PROVIDENCE, R.I. — The Latest on Rhode Island lawmakers returning to work in a rare fall session (all times local):

10:45 p.m.

The Rhode Island Senate has recessed without acting on a bill to create a privately run highway surveillance system to scan license plates. The bill already passed the House.

The bill, which the Senate was to consider on Tuesday, would allow the state to fine out-of-state drivers who don’t have car insurance.

Democratic Rep. Robert Jacquard, who sponsored the bill, says it would help the state increase revenues, and the data would be erased if the car is insured. But civil liberties groups and others have expressed concerns about it.


9:45 p.m.

The Rhode Island General Assembly has passed a bill to mandate paid time off for workers who call in sick.

Democratic Gov. Gina Raimondo has called the issue a top priority, but Republican lawmakers say it will hurt businesses and the state’s economy. Sen. Maryellen Goodwin, the Senate sponsor, says it would enable about 100,000 workers to take sick days.

The paid time off bill was among dozens of bills lawmakers passed Tuesday during a rare fall session. The bills were caught in legislative limbo when the General Assembly abruptly adjourned in June amid a budget dispute.


7 p.m.

The Rhode Island General Assembly has passed legislation to require anyone subject to a domestic protective order issued by a court to surrender guns.

The measure will be sent to Democratic Gov. Gina Raimondo, who supports it.

Lawmakers passed dozens of bills Tuesday during a rare fall session. The bills were caught in legislative limbo when the General Assembly abruptly adjourned in June amid a budget dispute.

The House of Representatives passed a bill to mandate paid time off for workers who call in sick. The Senate had already passed a paid sick leave proposal.

The House also passed a package of bills designed to reform the probation and parole system. The package already has passed the Senate and has support from the governor.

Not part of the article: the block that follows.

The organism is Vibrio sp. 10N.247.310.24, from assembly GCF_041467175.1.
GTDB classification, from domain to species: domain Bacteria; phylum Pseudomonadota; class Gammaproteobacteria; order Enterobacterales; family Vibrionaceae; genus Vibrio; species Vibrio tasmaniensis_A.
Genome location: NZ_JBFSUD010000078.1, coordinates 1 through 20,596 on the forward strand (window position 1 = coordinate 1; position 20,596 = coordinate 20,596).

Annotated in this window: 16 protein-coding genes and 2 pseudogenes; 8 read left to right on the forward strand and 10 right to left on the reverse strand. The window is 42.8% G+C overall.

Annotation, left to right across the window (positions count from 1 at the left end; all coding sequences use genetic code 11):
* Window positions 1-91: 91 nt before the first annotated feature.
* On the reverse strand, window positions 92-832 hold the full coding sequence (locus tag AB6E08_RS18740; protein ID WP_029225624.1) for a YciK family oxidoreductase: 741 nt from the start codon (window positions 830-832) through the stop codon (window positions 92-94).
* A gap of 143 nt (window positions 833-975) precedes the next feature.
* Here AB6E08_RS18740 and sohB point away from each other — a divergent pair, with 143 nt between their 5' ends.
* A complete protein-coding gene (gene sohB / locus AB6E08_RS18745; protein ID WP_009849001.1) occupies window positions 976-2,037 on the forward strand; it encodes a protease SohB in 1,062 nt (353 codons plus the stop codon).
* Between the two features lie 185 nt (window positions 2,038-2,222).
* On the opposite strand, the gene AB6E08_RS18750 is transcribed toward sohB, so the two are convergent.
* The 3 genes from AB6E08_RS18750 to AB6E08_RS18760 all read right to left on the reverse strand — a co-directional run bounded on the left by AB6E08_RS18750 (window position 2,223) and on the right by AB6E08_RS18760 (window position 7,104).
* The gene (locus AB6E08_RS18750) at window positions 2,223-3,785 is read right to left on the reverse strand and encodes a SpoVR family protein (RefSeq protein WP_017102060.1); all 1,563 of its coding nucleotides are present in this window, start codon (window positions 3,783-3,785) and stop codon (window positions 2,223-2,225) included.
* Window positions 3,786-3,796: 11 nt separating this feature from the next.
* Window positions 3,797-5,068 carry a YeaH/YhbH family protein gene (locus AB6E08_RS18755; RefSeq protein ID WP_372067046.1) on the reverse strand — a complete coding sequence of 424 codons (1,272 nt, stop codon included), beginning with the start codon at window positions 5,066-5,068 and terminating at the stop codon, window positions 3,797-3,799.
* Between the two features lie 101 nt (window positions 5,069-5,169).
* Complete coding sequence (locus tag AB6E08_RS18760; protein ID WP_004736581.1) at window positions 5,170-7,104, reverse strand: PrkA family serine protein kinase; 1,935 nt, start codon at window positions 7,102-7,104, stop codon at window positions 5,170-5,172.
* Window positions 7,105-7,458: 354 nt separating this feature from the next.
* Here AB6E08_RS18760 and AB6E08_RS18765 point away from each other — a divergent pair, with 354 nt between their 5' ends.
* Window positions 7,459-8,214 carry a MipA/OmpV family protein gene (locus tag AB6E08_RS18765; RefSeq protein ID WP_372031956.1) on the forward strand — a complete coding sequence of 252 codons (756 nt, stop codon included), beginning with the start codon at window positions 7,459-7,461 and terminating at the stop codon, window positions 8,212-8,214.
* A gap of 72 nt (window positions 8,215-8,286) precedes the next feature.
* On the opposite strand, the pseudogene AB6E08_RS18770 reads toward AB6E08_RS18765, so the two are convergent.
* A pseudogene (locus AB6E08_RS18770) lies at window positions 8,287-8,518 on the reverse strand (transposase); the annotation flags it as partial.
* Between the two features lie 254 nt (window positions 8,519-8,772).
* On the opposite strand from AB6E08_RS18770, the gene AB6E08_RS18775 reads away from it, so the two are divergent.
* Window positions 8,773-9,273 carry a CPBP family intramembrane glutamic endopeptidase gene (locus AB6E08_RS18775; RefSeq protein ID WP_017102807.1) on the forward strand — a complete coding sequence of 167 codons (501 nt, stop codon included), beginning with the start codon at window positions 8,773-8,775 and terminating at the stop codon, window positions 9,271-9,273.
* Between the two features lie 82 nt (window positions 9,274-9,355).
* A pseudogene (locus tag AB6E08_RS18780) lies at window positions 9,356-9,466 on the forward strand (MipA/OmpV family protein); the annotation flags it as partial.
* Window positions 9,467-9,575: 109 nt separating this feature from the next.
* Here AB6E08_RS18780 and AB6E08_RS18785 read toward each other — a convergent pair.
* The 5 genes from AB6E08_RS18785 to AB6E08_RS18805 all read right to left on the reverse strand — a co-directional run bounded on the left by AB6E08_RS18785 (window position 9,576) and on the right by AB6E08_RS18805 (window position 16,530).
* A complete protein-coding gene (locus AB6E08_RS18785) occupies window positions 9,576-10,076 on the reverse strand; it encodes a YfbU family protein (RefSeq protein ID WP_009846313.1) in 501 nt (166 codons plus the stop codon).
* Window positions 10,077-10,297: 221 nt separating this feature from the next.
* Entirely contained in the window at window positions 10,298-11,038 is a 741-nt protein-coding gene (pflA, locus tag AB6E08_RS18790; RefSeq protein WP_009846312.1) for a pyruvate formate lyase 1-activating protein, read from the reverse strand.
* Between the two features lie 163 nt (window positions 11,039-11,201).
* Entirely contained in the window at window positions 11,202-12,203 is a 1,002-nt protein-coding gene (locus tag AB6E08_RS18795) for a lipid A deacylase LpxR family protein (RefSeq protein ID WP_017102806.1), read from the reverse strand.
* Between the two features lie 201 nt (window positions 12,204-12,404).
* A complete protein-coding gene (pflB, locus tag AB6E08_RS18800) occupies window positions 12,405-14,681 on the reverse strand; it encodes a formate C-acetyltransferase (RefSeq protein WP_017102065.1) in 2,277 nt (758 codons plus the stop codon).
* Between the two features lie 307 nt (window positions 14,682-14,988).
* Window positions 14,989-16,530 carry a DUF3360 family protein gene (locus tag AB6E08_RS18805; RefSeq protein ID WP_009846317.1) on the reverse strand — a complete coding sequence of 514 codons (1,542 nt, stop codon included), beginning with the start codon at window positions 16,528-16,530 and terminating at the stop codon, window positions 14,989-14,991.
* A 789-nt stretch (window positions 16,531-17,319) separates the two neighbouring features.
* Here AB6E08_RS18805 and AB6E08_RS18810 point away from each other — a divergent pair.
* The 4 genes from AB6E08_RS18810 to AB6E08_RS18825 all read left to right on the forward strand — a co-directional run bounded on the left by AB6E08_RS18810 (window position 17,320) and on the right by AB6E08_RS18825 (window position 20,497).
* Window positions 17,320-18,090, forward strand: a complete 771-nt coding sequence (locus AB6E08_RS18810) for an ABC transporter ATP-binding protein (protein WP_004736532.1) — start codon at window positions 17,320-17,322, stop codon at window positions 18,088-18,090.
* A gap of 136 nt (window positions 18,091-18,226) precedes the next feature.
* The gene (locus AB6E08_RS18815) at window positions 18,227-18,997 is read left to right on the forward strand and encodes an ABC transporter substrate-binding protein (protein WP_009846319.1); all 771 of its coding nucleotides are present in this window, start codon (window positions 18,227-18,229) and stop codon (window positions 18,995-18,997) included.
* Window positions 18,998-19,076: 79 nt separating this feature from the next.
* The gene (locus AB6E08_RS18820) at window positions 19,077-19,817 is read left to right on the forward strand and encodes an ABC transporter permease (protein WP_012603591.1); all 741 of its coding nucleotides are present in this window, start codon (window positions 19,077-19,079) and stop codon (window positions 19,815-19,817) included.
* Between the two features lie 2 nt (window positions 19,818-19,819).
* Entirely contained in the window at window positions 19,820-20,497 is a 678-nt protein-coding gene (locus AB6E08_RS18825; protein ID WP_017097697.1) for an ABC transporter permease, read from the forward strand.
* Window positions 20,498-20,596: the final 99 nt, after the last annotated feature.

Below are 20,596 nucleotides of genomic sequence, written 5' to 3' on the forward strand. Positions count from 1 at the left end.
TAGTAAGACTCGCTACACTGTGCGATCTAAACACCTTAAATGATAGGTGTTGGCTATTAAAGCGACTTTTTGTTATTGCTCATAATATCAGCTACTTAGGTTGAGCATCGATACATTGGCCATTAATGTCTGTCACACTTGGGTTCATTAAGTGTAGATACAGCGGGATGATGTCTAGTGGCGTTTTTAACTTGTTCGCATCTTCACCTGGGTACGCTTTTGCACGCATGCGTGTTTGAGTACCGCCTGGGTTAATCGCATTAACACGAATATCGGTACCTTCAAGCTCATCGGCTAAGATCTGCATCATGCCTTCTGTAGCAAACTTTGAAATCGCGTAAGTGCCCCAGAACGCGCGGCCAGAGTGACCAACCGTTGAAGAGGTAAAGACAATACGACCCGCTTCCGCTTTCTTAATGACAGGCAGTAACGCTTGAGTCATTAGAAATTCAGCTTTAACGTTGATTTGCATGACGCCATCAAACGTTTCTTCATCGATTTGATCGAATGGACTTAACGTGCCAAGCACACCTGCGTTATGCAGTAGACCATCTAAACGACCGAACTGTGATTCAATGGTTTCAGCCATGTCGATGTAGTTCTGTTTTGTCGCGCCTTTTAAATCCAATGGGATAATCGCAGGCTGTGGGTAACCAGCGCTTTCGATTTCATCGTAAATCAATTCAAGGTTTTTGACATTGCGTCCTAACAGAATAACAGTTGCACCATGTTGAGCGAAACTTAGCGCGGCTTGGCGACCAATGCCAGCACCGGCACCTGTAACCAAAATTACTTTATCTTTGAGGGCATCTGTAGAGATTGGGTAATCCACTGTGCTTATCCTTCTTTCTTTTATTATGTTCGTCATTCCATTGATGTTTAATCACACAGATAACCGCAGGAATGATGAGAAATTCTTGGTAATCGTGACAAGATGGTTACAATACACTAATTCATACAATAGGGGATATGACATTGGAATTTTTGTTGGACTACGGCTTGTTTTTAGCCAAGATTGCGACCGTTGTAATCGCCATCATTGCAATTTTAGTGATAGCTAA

4:30 p.m.

The Rhode Island House of Representatives has passed legislation to mandate paid time off for workers who call in sick.

Democratic Rep. Aaron Regunberg, the House sponsor, says the bill signals that the state is willing to put the needs of “regular working people front and center.” Republican representatives opposed it, saying it’ll hurt businesses and the state’s economy.

The House also approved several other measures Tuesday in a rare fall session.

Those include a bill requiring anyone subject to a domestic protective order issued by a court to surrender guns, and a package of bills designed to save money and make communities safer by offering such services as drug treatment in place of incarceration.

It also approved a bill to allow audits of paper ballots after elections.

The bills now go to the Senate.


2:30 p.m.

Rhode Island House Speaker Nicholas Mattiello has gaveled in a rare fall session at the Statehouse so that lawmakers can resolve several pieces of legislation that were caught in legislative limbo when the General Assembly abruptly adjourned in June amid a budget dispute.

Lawmakers returned to work Tuesday afternoon.

The Senate is expected to convene later Tuesday to consider judicial appointments, conduct committee hearings and vote on bills.

Lawmakers are considering dozens of bills.

Both chambers plan to reconcile differences between bills to mandate paid time off for workers who call in sick and to require anyone subject to a domestic protective order issued by a court to surrender guns.

The House quickly approved a consent calendar. It included a bill to provide for the release of records in the 38 Studios investigation.


8 a.m.

Rhode Island lawmakers are returning to work on bills that were caught in legislative limbo when the General Assembly abruptly adjourned in June amid a budget dispute.

Both chambers convene Tuesday afternoon.

The Democratic-dominated House of Representatives and Senate plan to reconcile differences between bills they passed to mandate paid time off for workers who call in sick to send legislation to Democratic Gov. Gina Raimondo (ray-MAHN’-doh).

Both chambers also plan to reconcile differences between bills to require anyone subject to a domestic protective order issued by a court to surrender guns.

The Senate is scheduled to vote on a highly contested bill to create a highway surveillance system to scan license plates. The bill already passed the House.

Lawmakers are considering dozens of bills. A package of bills aims to reform the probation and parole system.